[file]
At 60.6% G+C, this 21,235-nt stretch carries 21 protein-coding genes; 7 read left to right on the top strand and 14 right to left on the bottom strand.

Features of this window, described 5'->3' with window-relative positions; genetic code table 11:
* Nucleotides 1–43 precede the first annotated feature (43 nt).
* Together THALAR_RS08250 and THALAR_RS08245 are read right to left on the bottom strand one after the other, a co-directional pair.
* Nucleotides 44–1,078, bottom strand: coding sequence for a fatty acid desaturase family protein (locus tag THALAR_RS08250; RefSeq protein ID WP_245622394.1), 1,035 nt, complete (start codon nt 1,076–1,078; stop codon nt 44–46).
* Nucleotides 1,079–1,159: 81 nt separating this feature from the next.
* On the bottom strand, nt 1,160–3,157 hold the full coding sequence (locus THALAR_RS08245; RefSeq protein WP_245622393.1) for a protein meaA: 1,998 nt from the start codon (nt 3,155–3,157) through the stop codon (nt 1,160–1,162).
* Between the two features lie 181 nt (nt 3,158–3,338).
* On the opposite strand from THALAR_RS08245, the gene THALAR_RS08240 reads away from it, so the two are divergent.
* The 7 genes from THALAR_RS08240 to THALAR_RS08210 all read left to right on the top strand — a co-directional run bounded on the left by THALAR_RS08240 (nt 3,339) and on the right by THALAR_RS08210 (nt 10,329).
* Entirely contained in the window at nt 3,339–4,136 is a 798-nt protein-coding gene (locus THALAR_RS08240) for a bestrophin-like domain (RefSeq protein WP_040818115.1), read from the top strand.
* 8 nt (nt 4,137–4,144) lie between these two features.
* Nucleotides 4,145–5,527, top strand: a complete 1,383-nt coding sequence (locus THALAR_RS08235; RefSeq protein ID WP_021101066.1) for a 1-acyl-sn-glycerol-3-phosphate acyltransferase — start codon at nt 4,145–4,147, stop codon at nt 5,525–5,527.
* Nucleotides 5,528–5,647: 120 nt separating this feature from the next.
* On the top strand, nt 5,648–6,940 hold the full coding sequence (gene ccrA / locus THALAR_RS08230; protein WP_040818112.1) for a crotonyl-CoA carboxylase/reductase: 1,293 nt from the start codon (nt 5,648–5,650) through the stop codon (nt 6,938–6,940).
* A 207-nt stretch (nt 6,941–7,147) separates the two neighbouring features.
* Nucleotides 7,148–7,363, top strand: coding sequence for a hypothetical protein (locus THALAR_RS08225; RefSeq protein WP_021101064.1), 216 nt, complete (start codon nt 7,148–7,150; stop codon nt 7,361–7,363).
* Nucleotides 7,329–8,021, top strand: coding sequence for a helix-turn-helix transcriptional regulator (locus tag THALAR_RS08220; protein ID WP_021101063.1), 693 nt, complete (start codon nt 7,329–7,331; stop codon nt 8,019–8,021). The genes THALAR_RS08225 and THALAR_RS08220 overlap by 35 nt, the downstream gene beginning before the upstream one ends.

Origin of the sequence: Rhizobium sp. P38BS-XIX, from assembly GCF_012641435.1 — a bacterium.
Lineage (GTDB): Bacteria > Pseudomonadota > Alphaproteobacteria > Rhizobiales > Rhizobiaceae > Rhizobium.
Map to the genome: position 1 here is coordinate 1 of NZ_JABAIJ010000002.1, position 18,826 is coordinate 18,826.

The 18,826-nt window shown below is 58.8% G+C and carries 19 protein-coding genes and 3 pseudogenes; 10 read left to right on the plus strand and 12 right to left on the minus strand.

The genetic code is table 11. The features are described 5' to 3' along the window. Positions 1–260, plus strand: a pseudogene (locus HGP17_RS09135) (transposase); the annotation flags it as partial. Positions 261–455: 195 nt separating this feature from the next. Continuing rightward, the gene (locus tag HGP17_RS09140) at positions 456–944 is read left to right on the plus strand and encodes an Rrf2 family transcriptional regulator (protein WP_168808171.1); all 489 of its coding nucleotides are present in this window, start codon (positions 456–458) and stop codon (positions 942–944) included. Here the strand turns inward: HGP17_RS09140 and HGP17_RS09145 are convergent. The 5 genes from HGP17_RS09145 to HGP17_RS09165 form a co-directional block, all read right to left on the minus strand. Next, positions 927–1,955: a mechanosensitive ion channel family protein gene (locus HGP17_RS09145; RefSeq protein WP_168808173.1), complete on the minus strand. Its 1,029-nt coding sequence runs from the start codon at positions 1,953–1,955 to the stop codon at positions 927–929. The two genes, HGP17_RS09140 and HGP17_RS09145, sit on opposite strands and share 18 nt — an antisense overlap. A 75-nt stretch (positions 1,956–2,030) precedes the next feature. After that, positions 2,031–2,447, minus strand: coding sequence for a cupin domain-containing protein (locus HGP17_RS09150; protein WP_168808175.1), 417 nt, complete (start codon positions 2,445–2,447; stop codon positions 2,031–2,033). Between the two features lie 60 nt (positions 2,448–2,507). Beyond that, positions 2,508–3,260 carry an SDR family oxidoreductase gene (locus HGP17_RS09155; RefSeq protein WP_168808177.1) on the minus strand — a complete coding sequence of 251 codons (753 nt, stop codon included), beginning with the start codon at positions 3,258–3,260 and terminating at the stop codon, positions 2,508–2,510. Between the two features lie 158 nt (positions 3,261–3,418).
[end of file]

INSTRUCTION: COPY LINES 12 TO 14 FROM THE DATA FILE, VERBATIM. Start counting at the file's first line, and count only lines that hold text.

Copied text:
* 8 nt (nt 4,137–4,144) lie between these two features.
* Nucleotides 4,145–5,527, top strand: a complete 1,383-nt coding sequence (locus THALAR_RS08235; RefSeq protein ID WP_021101066.1) for a 1-acyl-sn-glycerol-3-phosphate acyltransferase — start codon at nt 4,145–4,147, stop codon at nt 5,525–5,527.
* Nucleotides 5,528–5,647: 120 nt separating this feature from the next.